This pot type was intended to braise something as big as an entire ham, and I believe this one could do it.
- Type: Tin-lined ham braiser in hammered finish with brass handles fitted with copper rivets
- French description: Jambonnière ovale en cuivre étamé et martelée avec poignées en laiton munies de trois rivets en cuivre
- Dimensions: 50cm long by 33cm wide by 29cm high (19.7 inches long by 12.8 inches wide by 11.4 inches high)
- Thickness: 2.5mm at rim
- Weight: 11204g (24.7 lbs) without lid, 13490g (29.7 lbs) with lid
- Stampings: “50” on pan and lid
- Maker and age estimate: Unknown; early 20th century, perhaps 1930s?
- Source: RubyLane
Oval pans like this are hard to make, and when they are, they’re done entirely by hand. This is a serious restaurant piece and it’s been kept in pretty good shape, I would guess, judging from its good structural integrity (no dents on the body or lid). The seller’s photo is below and you can see that it looks pretty good.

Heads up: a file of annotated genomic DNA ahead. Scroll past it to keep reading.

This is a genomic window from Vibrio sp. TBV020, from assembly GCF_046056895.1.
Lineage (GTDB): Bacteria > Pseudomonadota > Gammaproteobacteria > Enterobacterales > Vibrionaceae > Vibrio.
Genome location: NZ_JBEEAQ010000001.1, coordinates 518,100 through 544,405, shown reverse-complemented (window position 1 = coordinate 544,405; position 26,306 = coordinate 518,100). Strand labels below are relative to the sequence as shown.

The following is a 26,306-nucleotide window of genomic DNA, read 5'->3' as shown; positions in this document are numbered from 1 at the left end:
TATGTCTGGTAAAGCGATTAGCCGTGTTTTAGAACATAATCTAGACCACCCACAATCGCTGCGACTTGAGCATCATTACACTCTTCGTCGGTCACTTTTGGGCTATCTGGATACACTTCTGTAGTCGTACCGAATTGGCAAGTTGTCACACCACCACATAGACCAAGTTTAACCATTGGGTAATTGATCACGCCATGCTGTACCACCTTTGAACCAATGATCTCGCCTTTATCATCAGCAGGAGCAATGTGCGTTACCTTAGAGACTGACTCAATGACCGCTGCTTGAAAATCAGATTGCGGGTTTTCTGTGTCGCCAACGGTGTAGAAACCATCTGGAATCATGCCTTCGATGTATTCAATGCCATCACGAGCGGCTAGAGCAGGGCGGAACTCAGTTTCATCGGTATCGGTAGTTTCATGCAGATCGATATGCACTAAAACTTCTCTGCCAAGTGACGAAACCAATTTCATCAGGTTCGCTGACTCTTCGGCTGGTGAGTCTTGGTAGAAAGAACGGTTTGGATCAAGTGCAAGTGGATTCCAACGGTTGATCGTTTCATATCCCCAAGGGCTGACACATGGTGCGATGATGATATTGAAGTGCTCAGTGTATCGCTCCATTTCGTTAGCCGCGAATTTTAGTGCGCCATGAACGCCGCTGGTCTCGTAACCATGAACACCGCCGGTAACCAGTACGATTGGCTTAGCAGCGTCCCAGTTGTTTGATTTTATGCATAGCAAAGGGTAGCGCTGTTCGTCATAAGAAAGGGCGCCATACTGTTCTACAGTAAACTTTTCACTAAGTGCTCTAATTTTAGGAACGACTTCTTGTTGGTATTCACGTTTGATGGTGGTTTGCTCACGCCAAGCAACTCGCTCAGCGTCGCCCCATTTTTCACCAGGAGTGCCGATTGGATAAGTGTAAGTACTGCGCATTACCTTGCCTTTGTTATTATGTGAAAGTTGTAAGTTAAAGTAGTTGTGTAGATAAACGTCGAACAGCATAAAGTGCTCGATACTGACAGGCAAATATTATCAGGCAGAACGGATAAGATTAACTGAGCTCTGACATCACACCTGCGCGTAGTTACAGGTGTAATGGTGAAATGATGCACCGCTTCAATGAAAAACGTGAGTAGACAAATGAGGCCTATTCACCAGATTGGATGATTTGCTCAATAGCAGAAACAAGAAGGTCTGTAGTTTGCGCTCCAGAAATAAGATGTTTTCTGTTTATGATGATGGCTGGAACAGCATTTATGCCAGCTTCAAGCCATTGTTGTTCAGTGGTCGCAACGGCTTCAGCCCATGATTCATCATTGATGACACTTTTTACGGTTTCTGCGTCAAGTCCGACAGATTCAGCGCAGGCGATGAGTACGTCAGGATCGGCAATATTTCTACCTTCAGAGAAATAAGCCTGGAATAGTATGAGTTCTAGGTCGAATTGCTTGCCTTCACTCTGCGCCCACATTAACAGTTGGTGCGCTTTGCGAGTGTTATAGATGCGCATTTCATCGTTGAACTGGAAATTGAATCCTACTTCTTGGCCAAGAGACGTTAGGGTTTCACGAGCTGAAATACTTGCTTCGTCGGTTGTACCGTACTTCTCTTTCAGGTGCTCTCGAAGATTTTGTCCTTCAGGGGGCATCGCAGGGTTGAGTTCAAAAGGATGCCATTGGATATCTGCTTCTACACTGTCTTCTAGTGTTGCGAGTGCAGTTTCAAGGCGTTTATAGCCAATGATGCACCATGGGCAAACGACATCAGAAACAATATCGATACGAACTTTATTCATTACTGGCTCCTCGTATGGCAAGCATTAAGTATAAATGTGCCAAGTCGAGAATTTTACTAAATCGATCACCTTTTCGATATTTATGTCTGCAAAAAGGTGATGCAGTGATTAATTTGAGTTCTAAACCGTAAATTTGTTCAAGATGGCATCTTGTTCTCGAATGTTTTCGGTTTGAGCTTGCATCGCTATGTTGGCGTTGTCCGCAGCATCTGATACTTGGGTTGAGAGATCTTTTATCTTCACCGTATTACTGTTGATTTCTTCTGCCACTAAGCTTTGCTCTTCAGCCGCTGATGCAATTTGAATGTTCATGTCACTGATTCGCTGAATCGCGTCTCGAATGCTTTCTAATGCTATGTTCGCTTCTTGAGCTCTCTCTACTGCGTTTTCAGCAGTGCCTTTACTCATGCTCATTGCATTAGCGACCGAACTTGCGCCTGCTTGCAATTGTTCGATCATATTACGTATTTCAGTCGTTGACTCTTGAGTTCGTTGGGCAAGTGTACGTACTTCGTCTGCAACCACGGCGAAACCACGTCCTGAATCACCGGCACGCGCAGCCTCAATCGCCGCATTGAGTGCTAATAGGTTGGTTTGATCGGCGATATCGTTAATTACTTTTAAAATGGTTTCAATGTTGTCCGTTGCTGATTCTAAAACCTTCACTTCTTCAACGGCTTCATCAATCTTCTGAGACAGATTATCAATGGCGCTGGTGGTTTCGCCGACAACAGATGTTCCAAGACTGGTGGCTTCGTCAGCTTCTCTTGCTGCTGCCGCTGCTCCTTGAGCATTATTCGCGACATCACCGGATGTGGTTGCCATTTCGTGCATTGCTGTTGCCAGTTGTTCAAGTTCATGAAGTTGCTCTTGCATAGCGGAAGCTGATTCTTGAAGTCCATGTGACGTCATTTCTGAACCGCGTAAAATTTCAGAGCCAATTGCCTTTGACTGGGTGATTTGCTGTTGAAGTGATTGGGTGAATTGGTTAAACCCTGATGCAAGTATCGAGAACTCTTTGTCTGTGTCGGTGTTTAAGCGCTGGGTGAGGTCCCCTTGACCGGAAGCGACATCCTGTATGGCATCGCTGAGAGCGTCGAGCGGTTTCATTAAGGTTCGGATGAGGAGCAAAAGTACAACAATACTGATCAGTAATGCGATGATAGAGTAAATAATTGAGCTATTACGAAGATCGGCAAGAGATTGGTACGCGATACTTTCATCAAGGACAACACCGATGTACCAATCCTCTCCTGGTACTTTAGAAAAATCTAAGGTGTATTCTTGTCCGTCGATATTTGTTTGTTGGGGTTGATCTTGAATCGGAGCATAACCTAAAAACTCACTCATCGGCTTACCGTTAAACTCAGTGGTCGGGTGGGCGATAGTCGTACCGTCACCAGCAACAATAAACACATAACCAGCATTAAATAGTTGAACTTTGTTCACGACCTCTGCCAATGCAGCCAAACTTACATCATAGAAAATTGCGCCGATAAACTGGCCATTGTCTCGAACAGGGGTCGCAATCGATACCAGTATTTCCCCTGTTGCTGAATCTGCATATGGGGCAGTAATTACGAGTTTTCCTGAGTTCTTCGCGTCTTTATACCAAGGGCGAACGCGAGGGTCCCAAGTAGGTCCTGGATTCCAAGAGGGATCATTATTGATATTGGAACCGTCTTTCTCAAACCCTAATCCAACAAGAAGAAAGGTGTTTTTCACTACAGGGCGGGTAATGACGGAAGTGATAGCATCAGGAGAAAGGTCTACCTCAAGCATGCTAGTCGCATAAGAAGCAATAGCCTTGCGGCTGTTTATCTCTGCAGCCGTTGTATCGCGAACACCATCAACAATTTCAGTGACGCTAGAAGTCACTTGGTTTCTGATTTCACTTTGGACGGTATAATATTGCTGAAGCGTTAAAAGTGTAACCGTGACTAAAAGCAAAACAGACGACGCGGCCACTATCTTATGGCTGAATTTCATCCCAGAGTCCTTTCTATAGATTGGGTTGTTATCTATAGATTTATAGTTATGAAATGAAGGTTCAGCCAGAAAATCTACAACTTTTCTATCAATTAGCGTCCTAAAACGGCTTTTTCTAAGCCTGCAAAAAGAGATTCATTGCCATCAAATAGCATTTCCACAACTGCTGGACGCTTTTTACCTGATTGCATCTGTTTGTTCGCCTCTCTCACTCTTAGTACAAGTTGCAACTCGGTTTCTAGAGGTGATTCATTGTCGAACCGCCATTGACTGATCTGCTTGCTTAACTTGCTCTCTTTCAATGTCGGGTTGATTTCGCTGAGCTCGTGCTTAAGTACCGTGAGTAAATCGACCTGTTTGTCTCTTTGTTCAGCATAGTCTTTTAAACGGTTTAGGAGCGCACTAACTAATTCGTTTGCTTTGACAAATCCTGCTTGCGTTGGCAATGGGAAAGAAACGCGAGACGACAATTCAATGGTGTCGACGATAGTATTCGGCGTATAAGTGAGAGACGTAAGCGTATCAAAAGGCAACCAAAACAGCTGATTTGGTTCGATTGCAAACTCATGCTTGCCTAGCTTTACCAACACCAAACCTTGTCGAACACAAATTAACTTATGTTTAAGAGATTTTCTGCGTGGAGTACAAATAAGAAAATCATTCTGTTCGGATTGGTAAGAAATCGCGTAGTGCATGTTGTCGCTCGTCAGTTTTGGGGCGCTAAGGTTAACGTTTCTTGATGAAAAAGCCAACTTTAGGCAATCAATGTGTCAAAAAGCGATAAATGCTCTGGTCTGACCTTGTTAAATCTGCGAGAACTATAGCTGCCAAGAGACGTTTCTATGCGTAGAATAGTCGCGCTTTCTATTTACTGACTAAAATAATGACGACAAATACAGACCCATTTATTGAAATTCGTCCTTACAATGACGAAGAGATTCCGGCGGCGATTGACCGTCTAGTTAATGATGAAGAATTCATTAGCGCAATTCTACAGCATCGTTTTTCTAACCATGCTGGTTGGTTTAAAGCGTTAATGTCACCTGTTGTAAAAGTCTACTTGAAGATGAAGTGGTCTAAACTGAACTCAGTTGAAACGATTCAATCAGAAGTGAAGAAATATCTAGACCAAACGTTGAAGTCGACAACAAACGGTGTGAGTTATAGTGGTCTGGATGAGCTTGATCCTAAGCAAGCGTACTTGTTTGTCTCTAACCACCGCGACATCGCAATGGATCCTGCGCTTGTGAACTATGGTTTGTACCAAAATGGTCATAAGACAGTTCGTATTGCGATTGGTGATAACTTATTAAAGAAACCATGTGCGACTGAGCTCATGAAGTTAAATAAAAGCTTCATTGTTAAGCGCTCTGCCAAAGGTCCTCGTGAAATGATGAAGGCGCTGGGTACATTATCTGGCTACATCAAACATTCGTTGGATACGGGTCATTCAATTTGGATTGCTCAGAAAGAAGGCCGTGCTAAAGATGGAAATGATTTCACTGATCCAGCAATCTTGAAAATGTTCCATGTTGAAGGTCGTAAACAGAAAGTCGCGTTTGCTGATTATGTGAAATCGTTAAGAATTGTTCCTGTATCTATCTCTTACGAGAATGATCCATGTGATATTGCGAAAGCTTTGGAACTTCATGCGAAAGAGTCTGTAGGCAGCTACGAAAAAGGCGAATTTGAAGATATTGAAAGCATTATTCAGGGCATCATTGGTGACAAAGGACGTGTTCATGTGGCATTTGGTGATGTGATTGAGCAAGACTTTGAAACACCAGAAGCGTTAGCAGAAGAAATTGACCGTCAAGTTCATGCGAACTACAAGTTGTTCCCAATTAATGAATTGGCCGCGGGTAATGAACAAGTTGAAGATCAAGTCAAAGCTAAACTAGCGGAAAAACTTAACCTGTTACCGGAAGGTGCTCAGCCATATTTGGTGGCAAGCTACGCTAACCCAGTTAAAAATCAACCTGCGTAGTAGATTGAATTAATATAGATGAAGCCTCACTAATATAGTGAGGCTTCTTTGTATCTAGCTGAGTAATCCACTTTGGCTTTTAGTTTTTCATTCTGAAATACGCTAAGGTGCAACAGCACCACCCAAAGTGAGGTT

I asked the seller to send the pot directly to Erik Undiks at Rocky Mountain Retinning, and Erik did a fabulous job with it.
This shape seems to capture light and hold it, like a crystal glass illuminates water.
There are no maker’s marks on this pot, which means it could be very old, or perhaps was made by special order for a specific customer and the maker saw no need to brand it. All I can find is “50” on the body and the lid — appropriate to identify the two parts of this 50cm pot.
This is a collector piece more than a routine cooking piece and I have it on display on a shelf where it can catch and reflect light from the whole room. I’m happy to have it and happy that Erik at Rocky Mountain worked on it, as I think it’s in gorgeous shape and will be well-kept and preserved for generations to come.